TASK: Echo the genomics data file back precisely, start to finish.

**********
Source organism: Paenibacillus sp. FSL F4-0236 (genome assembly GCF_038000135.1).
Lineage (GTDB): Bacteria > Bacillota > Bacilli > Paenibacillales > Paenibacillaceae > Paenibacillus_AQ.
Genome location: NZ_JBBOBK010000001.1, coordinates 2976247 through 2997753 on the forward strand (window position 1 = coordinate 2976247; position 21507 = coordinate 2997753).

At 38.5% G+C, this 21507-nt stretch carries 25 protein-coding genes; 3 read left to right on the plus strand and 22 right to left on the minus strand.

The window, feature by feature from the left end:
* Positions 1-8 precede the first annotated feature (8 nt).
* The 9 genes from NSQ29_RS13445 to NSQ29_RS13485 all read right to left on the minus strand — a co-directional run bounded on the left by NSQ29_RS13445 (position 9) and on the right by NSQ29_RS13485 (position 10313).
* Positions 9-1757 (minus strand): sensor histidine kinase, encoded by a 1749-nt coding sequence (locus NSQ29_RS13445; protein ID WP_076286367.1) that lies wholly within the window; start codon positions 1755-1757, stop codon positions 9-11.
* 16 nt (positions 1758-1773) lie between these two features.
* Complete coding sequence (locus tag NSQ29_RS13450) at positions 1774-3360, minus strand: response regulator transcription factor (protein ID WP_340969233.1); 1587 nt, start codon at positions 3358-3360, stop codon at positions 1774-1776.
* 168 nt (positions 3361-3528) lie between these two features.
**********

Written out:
Source organism: Paenibacillus sp. FSL F4-0236 (genome assembly GCF_038000135.1).
Lineage (GTDB): Bacteria > Bacillota > Bacilli > Paenibacillales > Paenibacillaceae > Paenibacillus_AQ.
Genome location: NZ_JBBOBK010000001.1, coordinates 2976247 through 2997753 on the forward strand (window position 1 = coordinate 2976247; position 21507 = coordinate 2997753).

At 38.5% G+C, this 21507-nt stretch carries 25 protein-coding genes; 3 read left to right on the plus strand and 22 right to left on the minus strand.

The window, feature by feature from the left end:
* Positions 1-8 precede the first annotated feature (8 nt).
* The 9 genes from NSQ29_RS13445 to NSQ29_RS13485 all read right to left on the minus strand — a co-directional run bounded on the left by NSQ29_RS13445 (position 9) and on the right by NSQ29_RS13485 (position 10313).
* Positions 9-1757 (minus strand): sensor histidine kinase, encoded by a 1749-nt coding sequence (locus NSQ29_RS13445; protein ID WP_076286367.1) that lies wholly within the window; start codon positions 1755-1757, stop codon positions 9-11.
* 16 nt (positions 1758-1773) lie between these two features.
* Complete coding sequence (locus tag NSQ29_RS13450) at positions 1774-3360, minus strand: response regulator transcription factor (protein ID WP_340969233.1); 1587 nt, start codon at positions 3358-3360, stop codon at positions 1774-1776.
* 168 nt (positions 3361-3528) lie between these two features.